I’ve got another excellent book recommendation: Risk Savvy: How to Make Good Decisions, by Gerd Gigerenzer. Prof. Gigerenzer directs the Max Plank Center for Human Development in Berlin, and has had a long and illustrious academic career. His current focus is on what he calls risk literacy: understanding risk, distinguishing risk from uncertainty, and, particularly important for physicians, being able to communicate risk in an understandable way.
Before explaining why I think this book is so important for us as physicians, I want to put it in some context. Back in 1989, Gigerenzer co-authored a fascinating history of probability, titled The Empire of Chance: How Probability Changed Science and Everyday Life. That book traces the history of probability from its roots in gambling, maritime insurance contacts, and life insurance underwriting through modern day scientific and medical applications. There’s particularly interesting discussion of the philosophy of probability–after all, it was not obvious at the dawn of the age of reason that some events in life are better understood in terms of probability than in terms of causal mechanism (or in terms of divine providence). There’s a current of contrariness in The Empire of Chance, in which Gigerenzer implies that we’ve fetishized frequentist probability to the detriment of good decision-making. What makes a p value of 0.05 so special?
In Risk Savvy, Gigerenzer develops this line of thinking much further, and sets it against the work of Kahneman and Tversky, which I’ve mentioned before in this blog. Kahneman and Tversky wrote extensively on the limitations of our heuristics–the mental shortcuts that we use to make judgments and decisions. They showed that, contrary to the claim that people are highly rational actors who make decisions (consciously or not) that comport with the laws of probability, we actually employ heuristics that lead us astray. See, for example my previous discussion of the representativeness bias as it relates to the diagnosis of acute vestibulopathy. The implication of their work is that we need to better understand probability in order to make accurate judgments and good decisions.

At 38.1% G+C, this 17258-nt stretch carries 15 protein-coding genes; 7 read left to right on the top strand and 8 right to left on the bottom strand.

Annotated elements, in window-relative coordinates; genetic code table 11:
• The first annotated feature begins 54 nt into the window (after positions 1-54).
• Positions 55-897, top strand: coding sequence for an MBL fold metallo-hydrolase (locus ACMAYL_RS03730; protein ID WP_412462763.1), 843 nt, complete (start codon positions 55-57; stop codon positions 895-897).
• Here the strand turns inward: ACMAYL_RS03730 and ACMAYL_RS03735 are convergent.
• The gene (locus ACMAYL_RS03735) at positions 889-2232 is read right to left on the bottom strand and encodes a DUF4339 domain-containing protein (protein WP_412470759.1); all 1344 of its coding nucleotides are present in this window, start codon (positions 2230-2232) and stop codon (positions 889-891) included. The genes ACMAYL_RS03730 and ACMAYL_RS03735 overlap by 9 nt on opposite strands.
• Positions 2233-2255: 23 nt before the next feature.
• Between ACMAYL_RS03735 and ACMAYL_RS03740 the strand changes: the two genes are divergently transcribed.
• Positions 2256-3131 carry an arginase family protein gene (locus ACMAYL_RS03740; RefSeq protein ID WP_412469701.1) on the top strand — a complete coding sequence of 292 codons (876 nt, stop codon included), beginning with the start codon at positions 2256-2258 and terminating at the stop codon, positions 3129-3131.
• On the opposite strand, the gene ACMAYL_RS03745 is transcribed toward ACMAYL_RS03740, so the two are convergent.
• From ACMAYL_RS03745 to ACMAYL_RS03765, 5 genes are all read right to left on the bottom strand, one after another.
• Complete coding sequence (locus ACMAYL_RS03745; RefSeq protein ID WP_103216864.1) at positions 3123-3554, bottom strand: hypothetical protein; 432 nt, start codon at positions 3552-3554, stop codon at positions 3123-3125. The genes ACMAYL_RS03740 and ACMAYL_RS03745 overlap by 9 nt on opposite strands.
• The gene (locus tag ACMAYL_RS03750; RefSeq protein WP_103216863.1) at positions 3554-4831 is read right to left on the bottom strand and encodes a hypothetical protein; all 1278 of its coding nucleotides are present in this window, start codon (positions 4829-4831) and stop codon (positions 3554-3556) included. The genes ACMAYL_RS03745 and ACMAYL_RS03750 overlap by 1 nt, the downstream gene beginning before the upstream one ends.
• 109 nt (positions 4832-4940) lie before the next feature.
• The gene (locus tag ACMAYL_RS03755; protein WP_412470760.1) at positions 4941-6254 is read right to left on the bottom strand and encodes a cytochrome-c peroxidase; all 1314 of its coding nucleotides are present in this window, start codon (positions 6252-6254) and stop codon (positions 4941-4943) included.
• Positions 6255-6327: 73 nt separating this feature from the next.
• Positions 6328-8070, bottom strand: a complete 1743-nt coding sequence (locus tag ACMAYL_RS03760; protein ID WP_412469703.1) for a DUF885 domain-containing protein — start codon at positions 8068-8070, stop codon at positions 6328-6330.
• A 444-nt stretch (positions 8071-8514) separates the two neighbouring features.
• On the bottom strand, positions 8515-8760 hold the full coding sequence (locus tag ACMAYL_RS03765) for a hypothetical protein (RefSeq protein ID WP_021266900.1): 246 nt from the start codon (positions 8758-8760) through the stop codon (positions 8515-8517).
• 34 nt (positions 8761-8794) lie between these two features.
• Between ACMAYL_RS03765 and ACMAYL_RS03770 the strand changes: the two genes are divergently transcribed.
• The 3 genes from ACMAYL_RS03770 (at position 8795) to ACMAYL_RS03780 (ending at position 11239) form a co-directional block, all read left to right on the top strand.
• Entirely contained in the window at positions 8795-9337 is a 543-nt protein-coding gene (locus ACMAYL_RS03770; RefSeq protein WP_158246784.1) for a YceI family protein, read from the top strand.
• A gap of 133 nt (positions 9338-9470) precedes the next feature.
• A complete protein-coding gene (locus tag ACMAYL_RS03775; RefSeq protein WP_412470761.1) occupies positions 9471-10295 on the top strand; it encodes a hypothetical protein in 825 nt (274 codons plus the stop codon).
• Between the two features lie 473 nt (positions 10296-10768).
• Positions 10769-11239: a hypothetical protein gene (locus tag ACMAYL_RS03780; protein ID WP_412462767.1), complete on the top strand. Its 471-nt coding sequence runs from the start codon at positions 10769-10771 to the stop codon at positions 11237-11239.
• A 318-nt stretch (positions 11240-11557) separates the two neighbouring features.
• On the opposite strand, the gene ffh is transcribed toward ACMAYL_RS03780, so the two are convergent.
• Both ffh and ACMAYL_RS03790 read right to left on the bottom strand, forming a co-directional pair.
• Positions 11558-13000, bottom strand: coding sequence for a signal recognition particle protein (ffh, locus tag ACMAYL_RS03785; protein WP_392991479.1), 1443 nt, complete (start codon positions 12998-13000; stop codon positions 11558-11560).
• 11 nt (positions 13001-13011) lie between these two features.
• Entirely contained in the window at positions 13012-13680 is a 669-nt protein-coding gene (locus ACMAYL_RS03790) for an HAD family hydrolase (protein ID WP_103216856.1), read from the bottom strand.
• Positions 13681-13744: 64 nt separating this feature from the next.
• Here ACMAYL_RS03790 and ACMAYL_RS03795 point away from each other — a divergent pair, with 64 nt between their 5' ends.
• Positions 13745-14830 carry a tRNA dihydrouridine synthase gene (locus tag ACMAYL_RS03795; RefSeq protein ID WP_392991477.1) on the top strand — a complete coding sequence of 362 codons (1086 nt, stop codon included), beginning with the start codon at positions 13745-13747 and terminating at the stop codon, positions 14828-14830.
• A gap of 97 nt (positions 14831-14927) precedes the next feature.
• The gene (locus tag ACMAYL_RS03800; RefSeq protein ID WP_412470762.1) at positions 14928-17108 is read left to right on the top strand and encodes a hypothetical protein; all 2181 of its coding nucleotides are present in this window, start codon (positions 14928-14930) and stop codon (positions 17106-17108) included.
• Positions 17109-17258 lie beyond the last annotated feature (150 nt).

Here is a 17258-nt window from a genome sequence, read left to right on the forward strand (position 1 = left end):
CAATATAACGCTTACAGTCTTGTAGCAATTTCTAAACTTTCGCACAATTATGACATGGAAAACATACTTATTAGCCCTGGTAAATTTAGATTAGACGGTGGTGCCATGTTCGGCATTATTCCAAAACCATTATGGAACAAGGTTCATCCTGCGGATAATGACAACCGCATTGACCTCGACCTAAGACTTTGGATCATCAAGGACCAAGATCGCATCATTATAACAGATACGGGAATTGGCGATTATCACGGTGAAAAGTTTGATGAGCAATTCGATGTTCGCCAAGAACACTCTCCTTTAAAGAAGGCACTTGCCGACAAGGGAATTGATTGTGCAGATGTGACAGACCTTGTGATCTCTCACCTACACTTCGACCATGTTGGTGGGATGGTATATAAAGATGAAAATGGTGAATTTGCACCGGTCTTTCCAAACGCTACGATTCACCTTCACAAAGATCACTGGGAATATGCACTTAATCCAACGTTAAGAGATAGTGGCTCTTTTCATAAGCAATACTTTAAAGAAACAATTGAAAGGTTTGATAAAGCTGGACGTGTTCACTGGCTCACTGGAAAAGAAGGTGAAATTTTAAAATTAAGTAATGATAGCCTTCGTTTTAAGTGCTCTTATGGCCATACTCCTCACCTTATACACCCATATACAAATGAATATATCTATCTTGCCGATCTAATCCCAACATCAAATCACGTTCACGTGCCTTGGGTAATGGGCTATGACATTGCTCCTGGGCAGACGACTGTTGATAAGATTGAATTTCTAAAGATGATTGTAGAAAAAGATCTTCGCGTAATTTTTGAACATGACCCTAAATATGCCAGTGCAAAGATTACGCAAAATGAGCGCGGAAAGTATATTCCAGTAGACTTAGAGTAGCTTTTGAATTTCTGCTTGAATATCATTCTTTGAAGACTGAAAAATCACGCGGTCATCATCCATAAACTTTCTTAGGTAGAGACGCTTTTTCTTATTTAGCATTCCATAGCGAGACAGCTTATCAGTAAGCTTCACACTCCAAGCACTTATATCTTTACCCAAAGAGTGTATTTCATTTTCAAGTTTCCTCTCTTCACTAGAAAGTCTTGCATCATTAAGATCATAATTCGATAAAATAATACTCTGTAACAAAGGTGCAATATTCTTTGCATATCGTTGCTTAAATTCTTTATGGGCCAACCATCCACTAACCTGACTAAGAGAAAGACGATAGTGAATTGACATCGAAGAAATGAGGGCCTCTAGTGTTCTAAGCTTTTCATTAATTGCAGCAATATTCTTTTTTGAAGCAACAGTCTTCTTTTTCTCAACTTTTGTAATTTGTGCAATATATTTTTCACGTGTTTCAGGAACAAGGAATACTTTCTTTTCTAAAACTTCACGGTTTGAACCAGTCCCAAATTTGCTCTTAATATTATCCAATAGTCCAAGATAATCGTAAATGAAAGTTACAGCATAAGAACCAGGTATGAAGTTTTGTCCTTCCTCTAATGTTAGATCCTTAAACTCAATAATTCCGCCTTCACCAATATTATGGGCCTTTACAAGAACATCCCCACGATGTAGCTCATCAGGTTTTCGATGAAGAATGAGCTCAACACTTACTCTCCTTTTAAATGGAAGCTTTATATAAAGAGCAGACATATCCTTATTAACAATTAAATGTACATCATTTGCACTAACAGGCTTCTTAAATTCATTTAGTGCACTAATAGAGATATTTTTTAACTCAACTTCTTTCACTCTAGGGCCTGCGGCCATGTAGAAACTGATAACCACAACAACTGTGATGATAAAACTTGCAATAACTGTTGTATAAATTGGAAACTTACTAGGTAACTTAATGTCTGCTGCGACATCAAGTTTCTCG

In this highly readable book (yes, I know: What resident has time for reading this kind of thing, especially in August? Trust me, though, you can read this one in just a few days), Gigerenzer makes a few counterarguments. First, decisions often need to be made quickly and we simply don’t have time to perform a bunch of complicated calculations to arrive at a mathematically correct decision.
Second, we’re often lacking much of the data we would need to make decisions based on mathematical equations even if we did have the time. This gets to the difference between risk and uncertainty. Risk can be quantified. The risk of symptomatic intracranial hemorrhage in a stroke patient given tPA is 6.4%. We can use that risk to make decisions about when to offer or not offer the drug, and patients can us it to decide whether to accept such treatment. Uncertainty is harder to quantify. We can faithfully explain the tPA data to our patients day in and day out, thinking that we’re making probabilistically correct decisions, and then one day a bottle of TNK somehow gets mislabeled as tPA and the patient dies of a massive brain hemorrhage. That kind of event, what Nassim Nicholas Taleb termed a black swan, is hard to plan for or quantify. It doesn’t happen often enough (thankfully) for there to be valid frequentest data about its occurrence.
In Risk Savvy, Gigerenzer, contra Kahneman and Tversky, argues that heuristics are often the better way to make decisions under conditions of uncertainty, and he lists a bunch of useful ones. Pertinent to medicine, he shows that brief decision tools often outperform logistic regression models for making diagnoses or prognosticating. For example, a simple algorithm using age, BP, and pulse (I forget the details) was better at predicting death from MI than much more complicated equations. Age and NIHSS are by far the most powerful predictors of stroke outcome, notwithstanding the plethora of abstracts at the annual conference touting the latest quadratic formulae.
When a mathematical approach is called for (and Gigerenzer isn’t arguing that it never is–just that there are different approaches to different problems), he shows simple ways (using natural frequencies) to employ Bayesian reasoning to, for example, interpret test results and counsel patients. These two chapters on medicine are very good, and if you do get a hold of the book and have limited time or interest, I recommend them highly.